|US BANCORP DEL||COM NEW||4,369,695||New||85,063,167|
|CHARTER COMMUNICATIONS INC NEW||CL A||2,718,970||30,520||1.14||9,443,491|
|GOLDMAN SACHS GROUP INC||COM||2,624,257||New||10,959,519|
|DEERE & CO||COM||2,172,605||-90,076||(3.98)||21,085,061|
|GENERAL MTRS CO||COM||1,742,000||New||50,000,000|
|U S G CORP||COM NEW||1,126,378||New||39,002,016|
|AMERICAN AIRLS GROUP INC||COM||1,016,467||1,016,467||New||21,770,555|
|BANK NEW YORK MELLON CORP||COM||1,001,457||14,664||1.49||21,136,712|
|WAL-MART STORES INC||COM||896,595||-1,883,854||(67.75)||12,971,574|
|M & T BK CORP||COM||841,913||New||5,382,040|
|VISA INC||COM CL A||824,083||25,224||3.16||10,562,460|
|VERIZON COMMUNICATIONS INC||COM||800,750||New||15,000,928|
|LIBERTY MEDIA CORP DELAWARE||COM C SIRIUSXM||754,249||75,849||11.18||22,236,109|
|COSTCO WHSL CORP NEW||COM||693,815||New||4,333,363|
|AXALTA COATING SYS LTD||COM||634,413||New||23,324,000|
|LIBERTY GLOBAL PLC||SHS CL A||617,334||24,900||4.20||20,180,897|
|MASTERCARD INCORPORATED||CL A||509,514||New||4,934,756|
|KINDER MORGAN INC DEL||COM||414,200||-135,309||(24.62)||20,000,000|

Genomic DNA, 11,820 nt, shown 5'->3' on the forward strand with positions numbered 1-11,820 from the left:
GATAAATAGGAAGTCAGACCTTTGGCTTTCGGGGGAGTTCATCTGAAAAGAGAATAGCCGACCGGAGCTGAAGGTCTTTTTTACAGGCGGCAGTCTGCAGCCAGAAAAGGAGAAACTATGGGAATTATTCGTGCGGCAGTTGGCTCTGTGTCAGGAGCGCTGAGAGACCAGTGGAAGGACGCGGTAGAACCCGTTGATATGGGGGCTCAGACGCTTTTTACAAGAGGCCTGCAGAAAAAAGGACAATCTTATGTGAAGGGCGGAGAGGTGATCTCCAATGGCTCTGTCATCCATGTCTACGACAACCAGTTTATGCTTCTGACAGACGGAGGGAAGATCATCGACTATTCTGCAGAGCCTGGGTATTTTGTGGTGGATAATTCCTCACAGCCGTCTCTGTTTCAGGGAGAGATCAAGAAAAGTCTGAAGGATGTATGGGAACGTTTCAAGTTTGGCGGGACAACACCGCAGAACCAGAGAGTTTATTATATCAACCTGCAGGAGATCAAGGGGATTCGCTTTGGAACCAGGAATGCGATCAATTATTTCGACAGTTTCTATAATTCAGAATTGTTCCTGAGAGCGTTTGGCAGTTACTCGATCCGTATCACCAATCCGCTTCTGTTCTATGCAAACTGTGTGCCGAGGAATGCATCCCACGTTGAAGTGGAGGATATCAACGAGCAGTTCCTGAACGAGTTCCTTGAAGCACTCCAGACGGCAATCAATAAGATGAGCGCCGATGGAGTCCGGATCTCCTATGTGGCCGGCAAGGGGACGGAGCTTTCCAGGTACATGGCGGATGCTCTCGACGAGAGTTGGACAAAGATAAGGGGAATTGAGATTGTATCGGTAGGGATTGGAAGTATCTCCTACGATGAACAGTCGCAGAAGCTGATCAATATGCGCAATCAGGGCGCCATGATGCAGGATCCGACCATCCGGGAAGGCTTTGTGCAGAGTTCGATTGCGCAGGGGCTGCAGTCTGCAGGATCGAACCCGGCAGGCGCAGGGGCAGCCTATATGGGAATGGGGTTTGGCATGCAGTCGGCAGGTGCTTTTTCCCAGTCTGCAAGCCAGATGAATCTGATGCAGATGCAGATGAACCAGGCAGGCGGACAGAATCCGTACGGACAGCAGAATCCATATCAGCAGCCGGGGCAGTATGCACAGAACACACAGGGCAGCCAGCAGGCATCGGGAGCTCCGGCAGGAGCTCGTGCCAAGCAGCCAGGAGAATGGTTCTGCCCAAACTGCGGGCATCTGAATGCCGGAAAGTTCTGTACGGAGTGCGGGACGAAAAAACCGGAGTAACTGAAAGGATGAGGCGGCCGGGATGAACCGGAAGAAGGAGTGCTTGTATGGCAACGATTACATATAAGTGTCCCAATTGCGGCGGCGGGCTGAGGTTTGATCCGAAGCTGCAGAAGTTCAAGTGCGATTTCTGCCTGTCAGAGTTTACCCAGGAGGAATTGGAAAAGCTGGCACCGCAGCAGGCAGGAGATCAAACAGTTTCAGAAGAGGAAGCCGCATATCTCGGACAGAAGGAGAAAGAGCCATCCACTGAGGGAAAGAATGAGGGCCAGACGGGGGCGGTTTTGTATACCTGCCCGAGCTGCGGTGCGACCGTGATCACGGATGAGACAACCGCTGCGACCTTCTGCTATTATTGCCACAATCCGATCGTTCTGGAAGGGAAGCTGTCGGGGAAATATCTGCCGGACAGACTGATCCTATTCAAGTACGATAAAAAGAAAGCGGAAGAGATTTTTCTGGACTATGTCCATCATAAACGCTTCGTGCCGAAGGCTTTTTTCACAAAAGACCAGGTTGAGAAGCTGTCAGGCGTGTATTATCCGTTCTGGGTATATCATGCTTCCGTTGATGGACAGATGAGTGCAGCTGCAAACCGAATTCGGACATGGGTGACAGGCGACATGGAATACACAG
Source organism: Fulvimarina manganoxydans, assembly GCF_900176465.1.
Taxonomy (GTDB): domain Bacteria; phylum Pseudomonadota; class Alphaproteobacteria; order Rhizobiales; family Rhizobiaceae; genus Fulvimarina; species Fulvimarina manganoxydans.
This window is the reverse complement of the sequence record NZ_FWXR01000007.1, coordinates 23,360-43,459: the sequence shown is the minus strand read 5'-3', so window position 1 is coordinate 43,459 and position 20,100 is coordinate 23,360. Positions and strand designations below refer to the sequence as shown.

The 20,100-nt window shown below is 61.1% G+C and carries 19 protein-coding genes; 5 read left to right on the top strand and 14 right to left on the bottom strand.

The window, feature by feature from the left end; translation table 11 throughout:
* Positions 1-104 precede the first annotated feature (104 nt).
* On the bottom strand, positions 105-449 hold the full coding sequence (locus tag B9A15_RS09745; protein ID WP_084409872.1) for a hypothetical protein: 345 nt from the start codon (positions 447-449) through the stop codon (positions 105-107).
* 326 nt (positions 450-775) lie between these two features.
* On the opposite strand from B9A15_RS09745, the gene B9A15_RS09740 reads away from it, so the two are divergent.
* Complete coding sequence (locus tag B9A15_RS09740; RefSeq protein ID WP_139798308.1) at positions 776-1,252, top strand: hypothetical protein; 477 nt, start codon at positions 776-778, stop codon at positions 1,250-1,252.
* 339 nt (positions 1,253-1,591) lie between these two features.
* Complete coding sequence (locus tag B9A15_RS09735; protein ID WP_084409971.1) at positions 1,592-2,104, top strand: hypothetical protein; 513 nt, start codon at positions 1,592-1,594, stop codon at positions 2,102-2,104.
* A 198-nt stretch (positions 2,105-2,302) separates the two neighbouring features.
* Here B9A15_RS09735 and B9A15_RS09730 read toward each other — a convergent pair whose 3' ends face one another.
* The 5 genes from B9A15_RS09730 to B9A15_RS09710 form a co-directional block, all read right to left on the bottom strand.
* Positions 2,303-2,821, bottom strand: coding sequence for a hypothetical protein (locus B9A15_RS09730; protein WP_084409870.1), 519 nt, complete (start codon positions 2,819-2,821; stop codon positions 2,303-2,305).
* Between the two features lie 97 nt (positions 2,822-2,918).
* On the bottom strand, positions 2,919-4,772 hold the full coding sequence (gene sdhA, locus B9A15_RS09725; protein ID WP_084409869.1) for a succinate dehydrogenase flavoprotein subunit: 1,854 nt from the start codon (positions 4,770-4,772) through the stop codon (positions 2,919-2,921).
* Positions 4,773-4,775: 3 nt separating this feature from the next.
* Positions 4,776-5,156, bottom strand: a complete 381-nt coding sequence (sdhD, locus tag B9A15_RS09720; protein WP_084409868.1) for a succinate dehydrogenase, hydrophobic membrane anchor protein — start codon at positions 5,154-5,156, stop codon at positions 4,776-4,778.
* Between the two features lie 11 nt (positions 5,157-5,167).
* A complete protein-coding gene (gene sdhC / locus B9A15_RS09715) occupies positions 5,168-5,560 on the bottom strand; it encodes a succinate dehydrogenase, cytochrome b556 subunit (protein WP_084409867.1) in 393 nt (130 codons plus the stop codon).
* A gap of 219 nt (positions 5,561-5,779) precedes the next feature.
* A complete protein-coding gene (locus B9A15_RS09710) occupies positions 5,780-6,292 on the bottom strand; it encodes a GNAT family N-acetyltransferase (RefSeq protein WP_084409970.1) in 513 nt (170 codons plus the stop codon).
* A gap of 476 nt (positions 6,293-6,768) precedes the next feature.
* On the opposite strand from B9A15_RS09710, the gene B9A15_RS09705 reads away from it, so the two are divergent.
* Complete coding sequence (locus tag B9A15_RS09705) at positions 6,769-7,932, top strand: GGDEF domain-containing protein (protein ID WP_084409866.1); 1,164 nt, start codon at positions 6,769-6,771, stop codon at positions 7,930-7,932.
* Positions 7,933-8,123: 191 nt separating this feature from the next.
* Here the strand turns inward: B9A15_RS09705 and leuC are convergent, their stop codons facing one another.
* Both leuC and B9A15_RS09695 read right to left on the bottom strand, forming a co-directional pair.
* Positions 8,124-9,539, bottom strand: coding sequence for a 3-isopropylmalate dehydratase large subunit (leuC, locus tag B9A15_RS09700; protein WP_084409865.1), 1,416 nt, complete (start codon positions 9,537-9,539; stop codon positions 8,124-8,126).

|RESTAURANT BRANDS INTL INC||COM||402,166||New||8,438,225|
|WABCO HLDGS INC||COM||357,555||13,937||4.06||3,368,394|
|LIBERTY MEDIA CORP DELAWARE||COM A SIRIUSXM||347,230||2,030||.59||10,058,800|
|GENERAL ELECTRIC CO||COM||334,502||New||10,585,502|
|UNITED CONTL HLDGS INC||COM||330,366||330,366||New||4,533,013|
|DELTA AIR LINES INC DEL||COM NEW||311,566||311,566||New||6,333,923|
|TWENTY FIRST CENTY FOX INC||CL A||251,010||New||8,951,869|
|LIBERTY GLOBAL PLC||SHS CL C||218,205||New||7,346,968|
|VERISK ANALYTICS INC||COM||126,904||New||1,563,434|
|LIBERTY MEDIA CORP DELAWARE||COM C MEDIA GRP||99,913||-56,737||(36.22)||3,189,041|
|LIBERTY GLOBAL PLC||LILAC SHS CL A||59,618||New||2,714,854|
|GRAHAM HLDGS CO||COM||55,073||New||107,575|
|LIBERTY MEDIA CORP DELAWARE||COM A MEDIA GRP||40,630||-37,745||(48.16)||1,296,013|
|JOHNSON & JOHNSON||COM||37,685||New||327,100|
|LIBERTY GLOBAL PLC||LILAC SHS CL C||27,183||New||1,284,020|
|PROCTER AND GAMBLE CO||COM||26,519||New||315,400|
|MONDELEZ INTL INC||CL A||25,623||New||578,000|
|UNITED PARCEL SERVICE INC||CL B||6,810||New||59,400|
|LEE ENTERPRISES INC||COM||258||New||88,863|
|MEDIA GEN INC NEW||COM||-65,365||Sold Out||0|
|SUNCOR ENERGY INC NEW||COM||-728,182||Sold Out||0|